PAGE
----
Great Pyrenees: Children’s Best Friends


The Great Pyrenees is the best friend of children and the ideal backyard patrolman that even the fastest mouse won’t slip past. Despite its elegant appearance, this snow-white brutal is unpretentious and moderately balanced, therefore it is able to happily live in a street nursery. The breed’s patience is also almost angelic: the Pyrenees agree to share their own possessions with any four-legged creatures, provided that the animals do not try to deprive them of their guardian status and do not pretend to be in charge.

Brief Information

  • Breed name: Great Pyrenees
  • Country of origin: France
  • Height (height at the withers): males 70-80 cm, females 65-75 cm

Key Facts

  • The breed has several informal names. For example, sometimes its representatives are called Pyrenean Mountain Dogs or the simply Pyrenees.
  • The Turkish Akbash, Hungarian Kuvasz, and Maremma-Abruzzo Sheepdog are considered distant relatives of the Pyrenees. According to dog handlers, all four breeds once had a common ancestor.
  • Distinctive features of the great Pyrenees are an intelligent, soulful look (“Pyrenean expression of the eyes”) and a good-natured “smile”.
  • Great Pyrenees dogs love water and swim well, so you can take them with you on weekends near water bodies.
  • A person who has basic training skills for large breeds should be involved in raising and training a puppy.
  • The Great Pyrenees are strong-willed and independent creatures, therefore they are not eager to obey from the very first lessons.
  • With some diligence on the part of the owner, Pyrenees are able to achieve good results in disciplines like agility and freestyle, although in the canine environment, representatives of this family are not considered the most athletic pets.
  • The breed is not suitable for keeping in apartments due to its impressive size and territorial instinct, which cannot be realized in a limited space.
  • Physiologically and psychologically, large Pyrenees reach full maturity only by three years.

History of the Great Pyrenees Breed

The genetic roots of the Great Pyrenees dogs are lost in the darkness of the centuries, so it is not possible to establish their relationship with existing and extinct breeds. According to one of the versions, the ancestors of the snow-white dogs were Tibetan Moloss-like dogs, which from ancient times were crossed with local producers in the French part of the Pyrenees. They were engaged in breeding experiments, mainly, shepherds, who needed massive, sensitive animals that could drive away hungry predators from the sheep, or even come into confrontation with them, therefore the nature of the ancestors of the Pyrenees was Nordic, and their habits were fierce.

The breed has been mentioned in printed sources since the XIV century. One of the first descriptions of the appearance of Great Pyrenees dogs belongs to the abbot of the French monastery Miguel Agustin, who at the same time explained why medieval breeders preferred individuals with white hair. According to the monk, the snow-white color helped the shepherd not to confuse the dog with the wolf. In addition, it was easier to search for dogs with light hair if, carried away by the pursuit of predators, they fought off the herd and got lost in the valleys.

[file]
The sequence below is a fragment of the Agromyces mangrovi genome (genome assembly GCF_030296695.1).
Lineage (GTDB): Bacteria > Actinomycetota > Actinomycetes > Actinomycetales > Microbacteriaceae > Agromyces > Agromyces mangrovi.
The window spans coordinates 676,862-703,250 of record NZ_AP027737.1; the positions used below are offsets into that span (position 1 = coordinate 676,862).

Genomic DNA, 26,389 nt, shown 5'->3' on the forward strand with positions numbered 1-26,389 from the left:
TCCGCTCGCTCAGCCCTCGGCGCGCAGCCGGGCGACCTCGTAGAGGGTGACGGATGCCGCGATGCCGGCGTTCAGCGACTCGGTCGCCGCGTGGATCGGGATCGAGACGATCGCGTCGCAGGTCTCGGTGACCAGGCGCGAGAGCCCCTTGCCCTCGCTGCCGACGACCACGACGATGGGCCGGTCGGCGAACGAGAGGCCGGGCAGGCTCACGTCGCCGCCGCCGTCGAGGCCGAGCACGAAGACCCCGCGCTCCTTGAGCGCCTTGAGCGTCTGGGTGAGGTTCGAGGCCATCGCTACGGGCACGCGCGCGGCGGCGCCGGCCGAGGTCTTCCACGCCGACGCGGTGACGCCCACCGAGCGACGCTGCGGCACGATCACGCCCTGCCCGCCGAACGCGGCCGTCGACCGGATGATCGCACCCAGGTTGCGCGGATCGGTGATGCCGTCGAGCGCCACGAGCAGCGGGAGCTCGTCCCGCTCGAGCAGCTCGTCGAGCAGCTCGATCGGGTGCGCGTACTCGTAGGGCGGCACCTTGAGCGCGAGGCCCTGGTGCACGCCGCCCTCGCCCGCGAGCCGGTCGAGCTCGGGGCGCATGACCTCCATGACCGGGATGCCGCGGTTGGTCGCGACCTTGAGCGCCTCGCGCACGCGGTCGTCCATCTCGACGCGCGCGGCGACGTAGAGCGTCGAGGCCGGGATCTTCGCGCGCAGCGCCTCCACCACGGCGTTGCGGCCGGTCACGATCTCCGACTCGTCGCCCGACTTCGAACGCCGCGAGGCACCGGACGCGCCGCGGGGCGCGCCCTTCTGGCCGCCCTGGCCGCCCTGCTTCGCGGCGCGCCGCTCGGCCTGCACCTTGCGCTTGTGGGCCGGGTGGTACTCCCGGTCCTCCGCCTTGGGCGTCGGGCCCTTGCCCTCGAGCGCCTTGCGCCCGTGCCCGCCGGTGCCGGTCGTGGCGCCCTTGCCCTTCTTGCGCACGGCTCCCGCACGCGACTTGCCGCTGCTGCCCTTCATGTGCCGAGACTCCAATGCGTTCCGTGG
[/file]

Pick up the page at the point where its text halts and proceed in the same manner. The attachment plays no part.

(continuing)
By the end of the 17th century, the Great Pyrenees had moved away from pastoral affairs and began to guard feudal castles, which was facilitated by the increased public relations of the Madame de Maintenon breed. It was the favorite of Louis XIV who was the first to bring to Versailles the amusing puppies of the Pyrenean dog, who charmed the entire palace nobility, including the young Dauphin. In the 19th century, the population of predators in the mountainous regions of France declined, and the nobles’ quarters no longer needed a four-legged guard, so the need for the services of working dogs disappeared. However, the Pyrenees were not taken by surprise, since by that time they had successfully mastered a new niche – dog shows.

Before the preliminary standardization of the breed in 1923, its representatives were divided into two types: western and eastern. Westerners were distinguished by their pronounced Molossian appearance: they had large heads with pendulous lips and rounded ears, as well as a thin wavy hair of white or black color. Dogs from the eastern regions of the Pyrenees looked more intelligent than their relatives in the group. The muzzles of the animals were of an elongated-pointed type, like the ears, and the soft thick wool had a solid snow-white color. In the early 1930s, Pyrenean mountain dogs were bred in the United States, and in 1933 the breed was registered by the American Kennel Club.

Appearance

According to the type of physique, experts attribute the Pyrenees to wolf-Molossians, without disputing the fact that wolf features in the exterior of the breed are predominant. The growth of the average male Pyrenean mountain dog is 80 cm. The female dog is slightly lower and smaller – about 65-75 cm at the withers. These dogs also build up a decent muscle mass, so the 55 kg weight bar for the breed is not considered something surprising and prohibitive.

Dogs of solid white color look the most presentable, but the standard allows breeding of Pyrenean dogs of white-gray color (wolf or badger type), as well as with yellowish and light rusty spots at the root of the tail, on the head, and in the area of ​​the ears.

Personality

Today’s representatives of the breed are no longer the shepherds of “lost sheep souls”, although documented they continue to be working dogs with a superbly developed protective instinct. The modern generation of the Pyrenees is intelligent and sensitive companions and caretakers who regard the human family as their own flock, which allows animals to quickly and without unnecessary stress accept the rules of the game dictated by the owner. And shaggy giants also adore close physical contact, therefore, if you are looking for a pet that is ready not only to endure your and children’s hugs but also to come to sincere delight from them, then the Pyrenean mountain dog is the animal that you need.